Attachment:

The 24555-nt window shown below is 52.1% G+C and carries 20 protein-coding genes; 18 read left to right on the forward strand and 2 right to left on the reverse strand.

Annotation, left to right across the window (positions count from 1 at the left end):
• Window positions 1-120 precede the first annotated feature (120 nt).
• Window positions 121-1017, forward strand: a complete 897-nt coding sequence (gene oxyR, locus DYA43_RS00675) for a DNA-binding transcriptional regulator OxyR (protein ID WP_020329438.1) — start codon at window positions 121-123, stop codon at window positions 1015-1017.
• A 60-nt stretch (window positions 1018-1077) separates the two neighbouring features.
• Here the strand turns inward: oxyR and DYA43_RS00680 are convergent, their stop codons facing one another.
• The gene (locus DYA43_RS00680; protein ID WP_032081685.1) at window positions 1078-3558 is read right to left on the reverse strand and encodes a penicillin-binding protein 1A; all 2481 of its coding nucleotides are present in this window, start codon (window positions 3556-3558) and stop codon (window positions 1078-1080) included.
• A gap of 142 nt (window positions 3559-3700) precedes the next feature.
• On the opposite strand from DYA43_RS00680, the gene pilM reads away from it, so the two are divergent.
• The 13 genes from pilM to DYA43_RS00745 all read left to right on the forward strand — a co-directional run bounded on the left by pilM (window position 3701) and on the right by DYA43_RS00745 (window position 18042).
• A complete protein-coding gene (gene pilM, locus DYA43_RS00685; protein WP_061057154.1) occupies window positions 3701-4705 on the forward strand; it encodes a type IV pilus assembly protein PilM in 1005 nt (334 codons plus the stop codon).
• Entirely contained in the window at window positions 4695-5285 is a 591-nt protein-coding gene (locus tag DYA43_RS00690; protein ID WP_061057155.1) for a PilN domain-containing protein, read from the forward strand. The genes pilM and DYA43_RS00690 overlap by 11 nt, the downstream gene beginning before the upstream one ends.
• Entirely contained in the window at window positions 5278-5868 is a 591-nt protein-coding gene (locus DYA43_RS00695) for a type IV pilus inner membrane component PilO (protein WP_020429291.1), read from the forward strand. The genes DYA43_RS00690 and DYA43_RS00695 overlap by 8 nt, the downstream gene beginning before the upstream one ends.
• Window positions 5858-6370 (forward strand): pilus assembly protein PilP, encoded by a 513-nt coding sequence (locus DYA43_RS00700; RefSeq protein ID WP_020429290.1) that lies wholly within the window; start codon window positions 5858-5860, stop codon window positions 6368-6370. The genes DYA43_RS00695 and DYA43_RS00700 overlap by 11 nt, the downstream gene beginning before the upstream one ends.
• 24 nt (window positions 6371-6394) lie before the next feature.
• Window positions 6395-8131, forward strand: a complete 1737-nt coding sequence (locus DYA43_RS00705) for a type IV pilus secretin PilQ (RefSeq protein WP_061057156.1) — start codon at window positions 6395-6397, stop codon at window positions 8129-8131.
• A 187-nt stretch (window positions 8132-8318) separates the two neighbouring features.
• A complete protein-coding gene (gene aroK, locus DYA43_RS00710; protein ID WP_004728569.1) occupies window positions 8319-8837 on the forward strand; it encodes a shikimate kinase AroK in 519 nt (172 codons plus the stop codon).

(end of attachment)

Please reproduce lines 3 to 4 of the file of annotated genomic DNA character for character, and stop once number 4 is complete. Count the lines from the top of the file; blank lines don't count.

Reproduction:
• Window positions 1-120 precede the first annotated feature (120 nt).
• Window positions 121-1017, forward strand: a complete 897-nt coding sequence (gene oxyR, locus DYA43_RS00675) for a DNA-binding transcriptional regulator OxyR (protein ID WP_020329438.1) — start codon at window positions 121-123, stop codon at window positions 1015-1017.